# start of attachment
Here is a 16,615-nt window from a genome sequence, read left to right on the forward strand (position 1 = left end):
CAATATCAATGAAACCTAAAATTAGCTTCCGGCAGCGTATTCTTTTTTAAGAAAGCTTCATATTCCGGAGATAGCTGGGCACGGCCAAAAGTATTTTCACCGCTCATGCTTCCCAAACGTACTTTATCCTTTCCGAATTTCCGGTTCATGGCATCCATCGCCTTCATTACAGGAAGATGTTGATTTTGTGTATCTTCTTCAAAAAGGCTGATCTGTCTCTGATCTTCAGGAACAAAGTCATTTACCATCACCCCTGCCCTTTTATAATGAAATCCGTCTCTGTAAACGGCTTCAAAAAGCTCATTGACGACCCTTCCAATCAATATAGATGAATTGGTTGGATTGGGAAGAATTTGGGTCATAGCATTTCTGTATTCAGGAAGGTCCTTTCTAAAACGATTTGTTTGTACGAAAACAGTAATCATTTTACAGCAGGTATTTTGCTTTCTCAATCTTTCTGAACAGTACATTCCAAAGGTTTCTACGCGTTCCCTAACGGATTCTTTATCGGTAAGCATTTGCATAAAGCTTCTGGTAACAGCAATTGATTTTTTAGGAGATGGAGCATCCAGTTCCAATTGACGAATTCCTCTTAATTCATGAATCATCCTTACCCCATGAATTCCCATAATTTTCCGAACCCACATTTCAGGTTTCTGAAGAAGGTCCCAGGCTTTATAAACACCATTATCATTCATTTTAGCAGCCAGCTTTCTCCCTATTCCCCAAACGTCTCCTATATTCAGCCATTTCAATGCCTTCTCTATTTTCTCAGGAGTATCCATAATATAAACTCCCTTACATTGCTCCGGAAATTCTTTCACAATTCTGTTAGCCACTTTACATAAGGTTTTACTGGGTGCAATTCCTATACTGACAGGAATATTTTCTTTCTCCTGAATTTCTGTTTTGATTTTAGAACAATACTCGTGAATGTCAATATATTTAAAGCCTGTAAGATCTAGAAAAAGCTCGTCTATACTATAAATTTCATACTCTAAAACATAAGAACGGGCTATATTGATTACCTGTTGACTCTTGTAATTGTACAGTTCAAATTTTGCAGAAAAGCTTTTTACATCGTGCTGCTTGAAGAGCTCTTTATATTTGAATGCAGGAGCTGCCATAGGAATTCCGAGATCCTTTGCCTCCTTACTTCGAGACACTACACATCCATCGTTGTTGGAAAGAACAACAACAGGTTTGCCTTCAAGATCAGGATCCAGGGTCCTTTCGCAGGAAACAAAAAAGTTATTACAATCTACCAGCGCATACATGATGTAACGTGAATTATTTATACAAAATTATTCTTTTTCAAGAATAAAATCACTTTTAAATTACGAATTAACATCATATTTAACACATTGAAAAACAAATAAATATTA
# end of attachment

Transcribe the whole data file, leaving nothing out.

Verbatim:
Here is a 16,615-nt window from a genome sequence, read left to right on the forward strand (position 1 = left end):
CAATATCAATGAAACCTAAAATTAGCTTCCGGCAGCGTATTCTTTTTTAAGAAAGCTTCATATTCCGGAGATAGCTGGGCACGGCCAAAAGTATTTTCACCGCTCATGCTTCCCAAACGTACTTTATCCTTTCCGAATTTCCGGTTCATGGCATCCATCGCCTTCATTACAGGAAGATGTTGATTTTGTGTATCTTCTTCAAAAAGGCTGATCTGTCTCTGATCTTCAGGAACAAAGTCATTTACCATCACCCCTGCCCTTTTATAATGAAATCCGTCTCTGTAAACGGCTTCAAAAAGCTCATTGACGACCCTTCCAATCAATATAGATGAATTGGTTGGATTGGGAAGAATTTGGGTCATAGCATTTCTGTATTCAGGAAGGTCCTTTCTAAAACGATTTGTTTGTACGAAAACAGTAATCATTTTACAGCAGGTATTTTGCTTTCTCAATCTTTCTGAACAGTACATTCCAAAGGTTTCTACGCGTTCCCTAACGGATTCTTTATCGGTAAGCATTTGCATAAAGCTTCTGGTAACAGCAATTGATTTTTTAGGAGATGGAGCATCCAGTTCCAATTGACGAATTCCTCTTAATTCATGAATCATCCTTACCCCATGAATTCCCATAATTTTCCGAACCCACATTTCAGGTTTCTGAAGAAGGTCCCAGGCTTTATAAACACCATTATCATTCATTTTAGCAGCCAGCTTTCTCCCTATTCCCCAAACGTCTCCTATATTCAGCCATTTCAATGCCTTCTCTATTTTCTCAGGAGTATCCATAATATAAACTCCCTTACATTGCTCCGGAAATTCTTTCACAATTCTGTTAGCCACTTTACATAAGGTTTTACTGGGTGCAATTCCTATACTGACAGGAATATTTTCTTTCTCCTGAATTTCTGTTTTGATTTTAGAACAATACTCGTGAATGTCAATATATTTAAAGCCTGTAAGATCTAGAAAAAGCTCGTCTATACTATAAATTTCATACTCTAAAACATAAGAACGGGCTATATTGATTACCTGTTGACTCTTGTAATTGTACAGTTCAAATTTTGCAGAAAAGCTTTTTACATCGTGCTGCTTGAAGAGCTCTTTATATTTGAATGCAGGAGCTGCCATAGGAATTCCGAGATCCTTTGCCTCCTTACTTCGAGACACTACACATCCATCGTTGTTGGAAAGAACAACAACAGGTTTGCCTTCAAGATCAGGATCCAGGGTCCTTTCGCAGGAAACAAAAAAGTTATTACAATCTACCAGCGCATACATGATGTAACGTGAATTATTTATACAAAATTATTCTTTTTCAAGAATAAAATCACTTTTAAATTACGAATTAACATCATATTTAACACATTGAAAAACAAATAAATATTA